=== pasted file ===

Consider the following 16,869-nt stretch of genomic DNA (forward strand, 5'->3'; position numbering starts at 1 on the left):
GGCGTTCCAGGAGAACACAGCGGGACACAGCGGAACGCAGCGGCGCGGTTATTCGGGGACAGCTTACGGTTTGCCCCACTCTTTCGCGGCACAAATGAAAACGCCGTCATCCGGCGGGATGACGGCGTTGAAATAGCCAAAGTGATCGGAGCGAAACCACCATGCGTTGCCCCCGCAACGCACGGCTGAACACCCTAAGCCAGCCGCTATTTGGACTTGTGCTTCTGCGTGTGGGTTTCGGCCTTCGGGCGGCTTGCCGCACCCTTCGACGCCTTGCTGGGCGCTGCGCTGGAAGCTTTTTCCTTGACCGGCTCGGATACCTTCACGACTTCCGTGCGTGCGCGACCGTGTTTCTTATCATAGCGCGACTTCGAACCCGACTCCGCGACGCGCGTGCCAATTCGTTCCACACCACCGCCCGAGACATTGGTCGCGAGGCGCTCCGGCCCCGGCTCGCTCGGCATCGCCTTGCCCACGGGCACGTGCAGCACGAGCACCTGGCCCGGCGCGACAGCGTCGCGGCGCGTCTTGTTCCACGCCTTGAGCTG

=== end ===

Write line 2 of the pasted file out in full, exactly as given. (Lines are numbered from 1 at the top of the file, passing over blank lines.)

GGCGTTCCAGGAGAACACAGCGGGACACAGCGGAACGCAGCGGCGCGGTTATTCGGGGACAGCTTACGGTTTGCCCCACTCTTTCGCGGCACAAATGAAAACGCCGTCATCCGGCGGGATGACGGCGTTGAAATAGCCAAAGTGATCGGAGCGAAACCACCATGCGTTGCCCCCGCAACGCACGGCTGAACACCCTAAGCCAGCCGCTATTTGGACTTGTGCTTCTGCGTGTGGGTTTCGGCCTTCGGGCGGCTTGCCGCACCCTTCGACGCCTTGCTGGGCGCTGCGCTGGAAGCTTTTTCCTTGACCGGCTCGGATACCTTCACGACTTCCGTGCGTGCGCGACCGTGTTTCTTATCATAGCGCGACTTCGAACCCGACTCCGCGACGCGCGTGCCAATTCGTTCCACACCACCGCCCGAGACATTGGTCGCGAGGCGCTCCGGCCCCGGCTCGCTCGGCATCGCCTTGCCCACGGGCACGTGCAGCACGAGCACCTGGCCCGGCGCGACAGCGTCGCGGCGCGTCTTGTTCCACGCCTTGAGCTG